SHREVEPORT, LA (KTAL/KMSS) – The CROWN Act, Louisiana’s law prohibiting hair discrimination, will go into effect on August 1.

Jasmine Taylor is a Shreveport author who writes self-affirmation books for young ethnic children. Her books are titled “My Beautiful Melanated Daughter” and “I Have Emotions.” She’s excited about this new law.

“I think it’s wonderful because we should be able to rock our natural hair and not be confined to what people feel is beautiful, “said Taylor.

Terri Pugh owns Setting the Standard Barber and Natural Hair Academy on Texas Street in Shreveport. Although Pugh is excited about the law, she says it’s bittersweet.

“I think that we always had to suppress who we are, cover up who we are to make others who are non-Black or indigenous feel comfortable, “said Pugh.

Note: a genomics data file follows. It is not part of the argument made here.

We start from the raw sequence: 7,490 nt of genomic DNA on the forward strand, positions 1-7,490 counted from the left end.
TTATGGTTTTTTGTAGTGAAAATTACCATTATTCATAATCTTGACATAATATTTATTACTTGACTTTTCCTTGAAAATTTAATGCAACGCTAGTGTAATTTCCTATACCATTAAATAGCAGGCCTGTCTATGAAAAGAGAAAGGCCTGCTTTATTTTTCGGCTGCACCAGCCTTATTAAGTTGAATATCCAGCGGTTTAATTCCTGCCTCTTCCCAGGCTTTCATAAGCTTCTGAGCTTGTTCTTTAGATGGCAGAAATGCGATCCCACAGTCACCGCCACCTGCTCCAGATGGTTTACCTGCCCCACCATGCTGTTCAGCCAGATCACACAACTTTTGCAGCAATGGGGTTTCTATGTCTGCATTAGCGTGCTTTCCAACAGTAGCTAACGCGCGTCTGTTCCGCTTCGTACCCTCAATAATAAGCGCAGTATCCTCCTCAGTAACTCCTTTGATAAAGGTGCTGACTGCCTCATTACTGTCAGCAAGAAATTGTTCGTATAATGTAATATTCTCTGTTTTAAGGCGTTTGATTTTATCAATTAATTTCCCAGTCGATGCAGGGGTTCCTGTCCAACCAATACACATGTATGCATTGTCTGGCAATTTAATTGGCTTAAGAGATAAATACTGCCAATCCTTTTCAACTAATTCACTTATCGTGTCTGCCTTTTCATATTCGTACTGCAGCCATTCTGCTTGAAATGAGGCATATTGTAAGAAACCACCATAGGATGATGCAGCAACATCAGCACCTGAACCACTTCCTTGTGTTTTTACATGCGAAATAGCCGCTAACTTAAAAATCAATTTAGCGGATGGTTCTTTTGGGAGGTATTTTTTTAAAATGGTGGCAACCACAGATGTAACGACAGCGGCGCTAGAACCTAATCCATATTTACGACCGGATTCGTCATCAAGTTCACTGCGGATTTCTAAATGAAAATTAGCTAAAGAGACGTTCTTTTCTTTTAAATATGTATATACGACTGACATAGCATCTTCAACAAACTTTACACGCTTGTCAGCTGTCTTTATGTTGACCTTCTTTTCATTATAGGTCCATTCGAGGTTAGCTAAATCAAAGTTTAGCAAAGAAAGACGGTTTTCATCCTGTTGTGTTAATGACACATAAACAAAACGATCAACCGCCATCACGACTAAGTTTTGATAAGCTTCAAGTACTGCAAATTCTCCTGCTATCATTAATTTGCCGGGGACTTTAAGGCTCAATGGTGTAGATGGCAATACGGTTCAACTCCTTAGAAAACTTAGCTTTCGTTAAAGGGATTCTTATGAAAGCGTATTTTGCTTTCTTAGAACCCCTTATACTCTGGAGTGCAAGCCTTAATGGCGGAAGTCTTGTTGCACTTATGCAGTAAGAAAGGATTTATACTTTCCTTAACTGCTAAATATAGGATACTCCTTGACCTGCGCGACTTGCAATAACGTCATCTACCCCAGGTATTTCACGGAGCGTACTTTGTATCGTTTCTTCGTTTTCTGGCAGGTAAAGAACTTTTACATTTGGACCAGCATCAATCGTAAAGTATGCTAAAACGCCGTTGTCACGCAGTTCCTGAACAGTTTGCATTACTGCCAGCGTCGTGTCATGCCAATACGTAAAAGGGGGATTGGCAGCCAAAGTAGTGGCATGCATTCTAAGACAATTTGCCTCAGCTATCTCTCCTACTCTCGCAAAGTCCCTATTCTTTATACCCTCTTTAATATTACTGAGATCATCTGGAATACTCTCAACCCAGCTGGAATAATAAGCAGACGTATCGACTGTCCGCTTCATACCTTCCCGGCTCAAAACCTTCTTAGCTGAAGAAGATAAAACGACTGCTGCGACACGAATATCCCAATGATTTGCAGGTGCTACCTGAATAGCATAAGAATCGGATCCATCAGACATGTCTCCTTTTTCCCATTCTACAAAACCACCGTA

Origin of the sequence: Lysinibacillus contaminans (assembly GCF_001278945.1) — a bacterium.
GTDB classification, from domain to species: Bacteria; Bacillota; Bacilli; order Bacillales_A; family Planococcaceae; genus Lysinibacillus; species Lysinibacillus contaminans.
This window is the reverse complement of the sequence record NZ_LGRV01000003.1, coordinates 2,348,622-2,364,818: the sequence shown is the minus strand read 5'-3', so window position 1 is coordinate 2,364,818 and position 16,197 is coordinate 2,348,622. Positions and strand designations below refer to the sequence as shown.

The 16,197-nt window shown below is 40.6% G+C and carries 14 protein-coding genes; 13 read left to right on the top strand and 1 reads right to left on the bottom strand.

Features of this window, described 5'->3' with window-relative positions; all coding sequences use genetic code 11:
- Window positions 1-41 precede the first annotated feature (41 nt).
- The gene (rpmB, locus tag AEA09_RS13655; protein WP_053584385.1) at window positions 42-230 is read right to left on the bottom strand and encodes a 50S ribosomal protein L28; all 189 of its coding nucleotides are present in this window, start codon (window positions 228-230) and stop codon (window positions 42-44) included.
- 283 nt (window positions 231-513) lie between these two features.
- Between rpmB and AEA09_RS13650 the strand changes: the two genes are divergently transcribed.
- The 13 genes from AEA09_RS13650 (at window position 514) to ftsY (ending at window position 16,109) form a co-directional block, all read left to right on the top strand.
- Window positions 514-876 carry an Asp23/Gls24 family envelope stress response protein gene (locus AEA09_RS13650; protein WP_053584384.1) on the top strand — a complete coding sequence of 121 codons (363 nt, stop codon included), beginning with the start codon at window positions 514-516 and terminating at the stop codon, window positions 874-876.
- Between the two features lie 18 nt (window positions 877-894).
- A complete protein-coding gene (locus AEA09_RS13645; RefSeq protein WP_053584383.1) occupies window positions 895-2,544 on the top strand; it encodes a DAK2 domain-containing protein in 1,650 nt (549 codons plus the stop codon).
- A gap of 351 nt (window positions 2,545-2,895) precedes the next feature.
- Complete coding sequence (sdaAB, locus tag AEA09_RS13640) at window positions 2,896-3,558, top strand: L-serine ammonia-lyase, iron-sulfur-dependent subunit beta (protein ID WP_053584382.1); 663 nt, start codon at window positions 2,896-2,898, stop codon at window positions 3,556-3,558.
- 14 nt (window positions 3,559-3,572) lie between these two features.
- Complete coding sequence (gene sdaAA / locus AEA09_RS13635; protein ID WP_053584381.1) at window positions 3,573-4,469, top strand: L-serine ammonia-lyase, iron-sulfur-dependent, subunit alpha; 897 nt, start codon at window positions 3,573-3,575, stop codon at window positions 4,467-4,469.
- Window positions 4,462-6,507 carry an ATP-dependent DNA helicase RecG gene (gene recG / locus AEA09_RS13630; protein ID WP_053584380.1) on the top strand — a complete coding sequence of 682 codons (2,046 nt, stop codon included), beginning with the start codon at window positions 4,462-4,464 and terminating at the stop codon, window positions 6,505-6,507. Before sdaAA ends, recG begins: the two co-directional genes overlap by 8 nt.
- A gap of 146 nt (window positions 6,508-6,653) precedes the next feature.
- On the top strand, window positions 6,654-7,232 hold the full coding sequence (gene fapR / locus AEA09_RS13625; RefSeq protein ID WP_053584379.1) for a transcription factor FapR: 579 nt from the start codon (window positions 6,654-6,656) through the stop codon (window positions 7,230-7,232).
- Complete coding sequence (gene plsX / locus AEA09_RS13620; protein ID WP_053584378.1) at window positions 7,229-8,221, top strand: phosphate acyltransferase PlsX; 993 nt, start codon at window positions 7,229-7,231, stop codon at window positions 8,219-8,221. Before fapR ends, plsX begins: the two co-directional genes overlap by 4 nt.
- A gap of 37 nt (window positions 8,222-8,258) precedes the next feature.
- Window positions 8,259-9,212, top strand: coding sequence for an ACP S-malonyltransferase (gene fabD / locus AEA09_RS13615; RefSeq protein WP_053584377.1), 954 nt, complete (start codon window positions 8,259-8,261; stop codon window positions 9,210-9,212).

Gov. John Bel Edwards signed Act 529, more commonly known as the CROWN Act, into law in June. Taylor says it’s been a long time coming.

“I feel like our parents growing up in the ’70s, knew that it was going to be a problem with our natural hair; they would perm it to make it look like other people.”

The CROWN Act going into effect in Louisiana not only boosts self-esteem, but for Pugh, it will bring more clients to her shop looking to embrace their natural hair.

“I know I can have professional people; corporate people come to sit in my chair, not just occasionally on vacation.”

Pugh also believes the CROWN Act will bring more students to her beauty academy. She says more people will want to learn how to treat and style natural hair. 

“It also creates a market to where, economically, me as an entrepreneur or entrepreneurs that I treat, won’t feel like they’re marginalized by people, to service people who are only in a (certain) economic demographic.”